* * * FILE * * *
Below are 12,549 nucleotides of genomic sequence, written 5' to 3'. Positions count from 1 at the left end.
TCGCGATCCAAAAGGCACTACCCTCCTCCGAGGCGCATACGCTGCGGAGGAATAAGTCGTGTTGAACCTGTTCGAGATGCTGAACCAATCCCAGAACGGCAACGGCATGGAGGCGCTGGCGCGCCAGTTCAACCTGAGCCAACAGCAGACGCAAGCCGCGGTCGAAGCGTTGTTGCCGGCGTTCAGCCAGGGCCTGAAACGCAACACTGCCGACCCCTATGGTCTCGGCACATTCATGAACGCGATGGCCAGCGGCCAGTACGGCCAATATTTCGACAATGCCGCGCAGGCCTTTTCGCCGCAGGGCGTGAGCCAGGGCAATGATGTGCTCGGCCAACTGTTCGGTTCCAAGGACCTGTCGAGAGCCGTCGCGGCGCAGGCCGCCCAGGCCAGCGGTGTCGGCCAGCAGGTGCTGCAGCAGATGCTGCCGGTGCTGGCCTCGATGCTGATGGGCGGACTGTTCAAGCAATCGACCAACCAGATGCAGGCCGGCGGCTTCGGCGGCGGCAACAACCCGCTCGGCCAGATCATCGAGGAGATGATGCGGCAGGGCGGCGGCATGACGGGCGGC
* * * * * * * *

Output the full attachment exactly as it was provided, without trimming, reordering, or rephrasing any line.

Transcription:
Below are 12,549 nucleotides of genomic sequence, written 5' to 3'. Positions count from 1 at the left end.
TCGCGATCCAAAAGGCACTACCCTCCTCCGAGGCGCATACGCTGCGGAGGAATAAGTCGTGTTGAACCTGTTCGAGATGCTGAACCAATCCCAGAACGGCAACGGCATGGAGGCGCTGGCGCGCCAGTTCAACCTGAGCCAACAGCAGACGCAAGCCGCGGTCGAAGCGTTGTTGCCGGCGTTCAGCCAGGGCCTGAAACGCAACACTGCCGACCCCTATGGTCTCGGCACATTCATGAACGCGATGGCCAGCGGCCAGTACGGCCAATATTTCGACAATGCCGCGCAGGCCTTTTCGCCGCAGGGCGTGAGCCAGGGCAATGATGTGCTCGGCCAACTGTTCGGTTCCAAGGACCTGTCGAGAGCCGTCGCGGCGCAGGCCGCCCAGGCCAGCGGTGTCGGCCAGCAGGTGCTGCAGCAGATGCTGCCGGTGCTGGCCTCGATGCTGATGGGCGGACTGTTCAAGCAATCGACCAACCAGATGCAGGCCGGCGGCTTCGGCGGCGGCAACAACCCGCTCGGCCAGATCATCGAGGAGATGATGCGGCAGGGCGGCGGCATGACGGGCGGC